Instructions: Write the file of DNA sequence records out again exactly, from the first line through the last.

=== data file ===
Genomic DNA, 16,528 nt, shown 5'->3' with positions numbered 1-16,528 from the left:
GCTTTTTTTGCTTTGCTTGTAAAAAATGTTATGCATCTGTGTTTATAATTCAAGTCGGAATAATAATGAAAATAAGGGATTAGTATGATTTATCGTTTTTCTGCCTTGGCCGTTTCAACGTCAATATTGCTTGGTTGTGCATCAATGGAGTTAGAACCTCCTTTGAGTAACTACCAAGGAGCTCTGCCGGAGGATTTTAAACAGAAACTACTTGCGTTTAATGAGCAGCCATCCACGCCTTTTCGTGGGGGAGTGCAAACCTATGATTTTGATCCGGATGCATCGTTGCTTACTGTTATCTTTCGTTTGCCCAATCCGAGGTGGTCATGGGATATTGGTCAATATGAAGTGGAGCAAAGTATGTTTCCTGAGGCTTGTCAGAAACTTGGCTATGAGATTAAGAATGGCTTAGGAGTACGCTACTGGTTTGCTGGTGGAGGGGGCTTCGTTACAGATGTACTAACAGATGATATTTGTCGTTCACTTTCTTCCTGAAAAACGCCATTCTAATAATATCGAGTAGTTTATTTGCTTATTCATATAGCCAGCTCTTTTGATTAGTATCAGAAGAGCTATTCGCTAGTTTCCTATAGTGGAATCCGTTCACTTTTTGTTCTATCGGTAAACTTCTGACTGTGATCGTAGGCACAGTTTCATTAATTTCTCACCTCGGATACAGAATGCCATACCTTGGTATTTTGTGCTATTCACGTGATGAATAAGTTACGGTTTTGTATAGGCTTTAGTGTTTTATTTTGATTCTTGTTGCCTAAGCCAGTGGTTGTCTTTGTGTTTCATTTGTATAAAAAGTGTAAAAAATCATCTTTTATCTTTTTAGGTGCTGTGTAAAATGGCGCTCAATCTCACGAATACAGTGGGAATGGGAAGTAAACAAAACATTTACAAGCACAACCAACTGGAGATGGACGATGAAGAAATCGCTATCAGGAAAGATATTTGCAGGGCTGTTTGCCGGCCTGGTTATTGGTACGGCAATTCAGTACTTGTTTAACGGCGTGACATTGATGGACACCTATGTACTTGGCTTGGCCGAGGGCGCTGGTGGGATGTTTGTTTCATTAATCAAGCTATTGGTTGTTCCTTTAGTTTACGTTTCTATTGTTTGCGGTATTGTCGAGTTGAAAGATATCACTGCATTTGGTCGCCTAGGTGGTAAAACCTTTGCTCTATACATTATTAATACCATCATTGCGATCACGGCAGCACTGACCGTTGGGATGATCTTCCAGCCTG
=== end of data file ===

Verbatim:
Genomic DNA, 16,528 nt, shown 5'->3' with positions numbered 1-16,528 from the left:
GCTTTTTTTGCTTTGCTTGTAAAAAATGTTATGCATCTGTGTTTATAATTCAAGTCGGAATAATAATGAAAATAAGGGATTAGTATGATTTATCGTTTTTCTGCCTTGGCCGTTTCAACGTCAATATTGCTTGGTTGTGCATCAATGGAGTTAGAACCTCCTTTGAGTAACTACCAAGGAGCTCTGCCGGAGGATTTTAAACAGAAACTACTTGCGTTTAATGAGCAGCCATCCACGCCTTTTCGTGGGGGAGTGCAAACCTATGATTTTGATCCGGATGCATCGTTGCTTACTGTTATCTTTCGTTTGCCCAATCCGAGGTGGTCATGGGATATTGGTCAATATGAAGTGGAGCAAAGTATGTTTCCTGAGGCTTGTCAGAAACTTGGCTATGAGATTAAGAATGGCTTAGGAGTACGCTACTGGTTTGCTGGTGGAGGGGGCTTCGTTACAGATGTACTAACAGATGATATTTGTCGTTCACTTTCTTCCTGAAAAACGCCATTCTAATAATATCGAGTAGTTTATTTGCTTATTCATATAGCCAGCTCTTTTGATTAGTATCAGAAGAGCTATTCGCTAGTTTCCTATAGTGGAATCCGTTCACTTTTTGTTCTATCGGTAAACTTCTGACTGTGATCGTAGGCACAGTTTCATTAATTTCTCACCTCGGATACAGAATGCCATACCTTGGTATTTTGTGCTATTCACGTGATGAATAAGTTACGGTTTTGTATAGGCTTTAGTGTTTTATTTTGATTCTTGTTGCCTAAGCCAGTGGTTGTCTTTGTGTTTCATTTGTATAAAAAGTGTAAAAAATCATCTTTTATCTTTTTAGGTGCTGTGTAAAATGGCGCTCAATCTCACGAATACAGTGGGAATGGGAAGTAAACAAAACATTTACAAGCACAACCAACTGGAGATGGACGATGAAGAAATCGCTATCAGGAAAGATATTTGCAGGGCTGTTTGCCGGCCTGGTTATTGGTACGGCAATTCAGTACTTGTTTAACGGCGTGACATTGATGGACACCTATGTACTTGGCTTGGCCGAGGGCGCTGGTGGGATGTTTGTTTCATTAATCAAGCTATTGGTTGTTCCTTTAGTTTACGTTTCTATTGTTTGCGGTATTGTCGAGTTGAAAGATATCACTGCATTTGGTCGCCTAGGTGGTAAAACCTTTGCTCTATACATTATTAATACCATCATTGCGATCACGGCAGCACTGACCGTTGGGATGATCTTCCAGCCTG